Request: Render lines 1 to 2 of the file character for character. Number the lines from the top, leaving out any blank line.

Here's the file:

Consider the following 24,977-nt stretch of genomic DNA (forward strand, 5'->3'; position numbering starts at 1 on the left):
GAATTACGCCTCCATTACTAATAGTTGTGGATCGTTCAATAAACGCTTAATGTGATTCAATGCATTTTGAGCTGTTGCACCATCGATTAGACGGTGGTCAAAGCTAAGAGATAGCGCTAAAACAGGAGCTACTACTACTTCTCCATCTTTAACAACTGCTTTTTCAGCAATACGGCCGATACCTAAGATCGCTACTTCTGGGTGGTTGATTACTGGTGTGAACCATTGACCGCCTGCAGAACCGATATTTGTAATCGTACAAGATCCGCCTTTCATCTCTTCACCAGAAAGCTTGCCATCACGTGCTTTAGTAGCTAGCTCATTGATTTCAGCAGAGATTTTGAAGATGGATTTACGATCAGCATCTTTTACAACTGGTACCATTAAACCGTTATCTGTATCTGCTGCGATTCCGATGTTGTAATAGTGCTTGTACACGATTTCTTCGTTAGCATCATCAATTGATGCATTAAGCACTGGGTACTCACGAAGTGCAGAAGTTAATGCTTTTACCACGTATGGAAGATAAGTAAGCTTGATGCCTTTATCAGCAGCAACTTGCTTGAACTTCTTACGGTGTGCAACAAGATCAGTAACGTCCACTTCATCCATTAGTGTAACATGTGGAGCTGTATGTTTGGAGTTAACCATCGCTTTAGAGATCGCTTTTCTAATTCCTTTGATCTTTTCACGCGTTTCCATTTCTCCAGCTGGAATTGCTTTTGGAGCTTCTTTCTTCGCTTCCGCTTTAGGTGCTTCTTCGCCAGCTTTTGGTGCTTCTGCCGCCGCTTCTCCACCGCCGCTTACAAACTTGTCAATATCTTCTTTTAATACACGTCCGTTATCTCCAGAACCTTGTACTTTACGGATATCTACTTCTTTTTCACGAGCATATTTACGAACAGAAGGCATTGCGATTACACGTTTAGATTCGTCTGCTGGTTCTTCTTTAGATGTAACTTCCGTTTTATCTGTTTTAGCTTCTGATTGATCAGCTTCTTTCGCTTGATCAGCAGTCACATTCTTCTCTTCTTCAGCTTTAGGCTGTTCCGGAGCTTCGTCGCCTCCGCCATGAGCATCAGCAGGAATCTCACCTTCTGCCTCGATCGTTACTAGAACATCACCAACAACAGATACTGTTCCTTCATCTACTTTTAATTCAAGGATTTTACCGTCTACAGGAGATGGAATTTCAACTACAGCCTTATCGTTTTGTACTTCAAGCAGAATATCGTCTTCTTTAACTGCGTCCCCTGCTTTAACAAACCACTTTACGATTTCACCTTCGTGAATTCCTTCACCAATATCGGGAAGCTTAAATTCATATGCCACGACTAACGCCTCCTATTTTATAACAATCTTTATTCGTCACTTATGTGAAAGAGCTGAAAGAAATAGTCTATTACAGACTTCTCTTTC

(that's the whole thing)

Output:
Consider the following 24,977-nt stretch of genomic DNA (forward strand, 5'->3'; position numbering starts at 1 on the left):
GAATTACGCCTCCATTACTAATAGTTGTGGATCGTTCAATAAACGCTTAATGTGATTCAATGCATTTTGAGCTGTTGCACCATCGATTAGACGGTGGTCAAAGCTAAGAGATAGCGCTAAAACAGGAGCTACTACTACTTCTCCATCTTTAACAACTGCTTTTTCAGCAATACGGCCGATACCTAAGATCGCTACTTCTGGGTGGTTGATTACTGGTGTGAACCATTGACCGCCTGCAGAACCGATATTTGTAATCGTACAAGATCCGCCTTTCATCTCTTCACCAGAAAGCTTGCCATCACGTGCTTTAGTAGCTAGCTCATTGATTTCAGCAGAGATTTTGAAGATGGATTTACGATCAGCATCTTTTACAACTGGTACCATTAAACCGTTATCTGTATCTGCTGCGATTCCGATGTTGTAATAGTGCTTGTACACGATTTCTTCGTTAGCATCATCAATTGATGCATTAAGCACTGGGTACTCACGAAGTGCAGAAGTTAATGCTTTTACCACGTATGGAAGATAAGTAAGCTTGATGCCTTTATCAGCAGCAACTTGCTTGAACTTCTTACGGTGTGCAACAAGATCAGTAACGTCCACTTCATCCATTAGTGTAACATGTGGAGCTGTATGTTTGGAGTTAACCATCGCTTTAGAGATCGCTTTTCTAATTCCTTTGATCTTTTCACGCGTTTCCATTTCTCCAGCTGGAATTGCTTTTGGAGCTTCTTTCTTCGCTTCCGCTTTAGGTGCTTCTTCGCCAGCTTTTGGTGCTTCTGCCGCCGCTTCTCCACCGCCGCTTACAAACTTGTCAATATCTTCTTTTAATACACGTCCGTTATCTCCAGAACCTTGTACTTTACGGATATCTACTTCTTTTTCACGAGCATATTTACGAACAGAAGGCATTGCGATTACACGTTTAGATTCGTCTGCTGGTTCTTCTTTAGATGTAACTTCCGTTTTATCTGTTTTAGCTTCTGATTGATCAGCTTCTTTCGCTTGATCAGCAGTCACATTCTTCTCTTCTTCAGCTTTAGGCTGTTCCGGAGCTTCGTCGCCTCCGCCATGAGCATCAGCAGGAATCTCACCTTCTGCCTCGATCGTTACTAGAACATCACCAACAACAGATACTGTTCCTTCATCTACTTTTAATTCAAGGATTTTACCGTCTACAGGAGATGGAATTTCAACTACAGCCTTATCGTTTTGTACTTCAAGCAGAATATCGTCTTCTTTAACTGCGTCCCCTGCTTTAACAAACCACTTTACGATTTCACCTTCGTGAATTCCTTCACCAATATCGGGAAGCTTAAATTCATATGCCACGACTAACGCCTCCTATTTTATAACAATCTTTATTCGTCACTTATGTGAAAGAGCTGAAAGAAATAGTCTATTACAGACTTCTCTTTC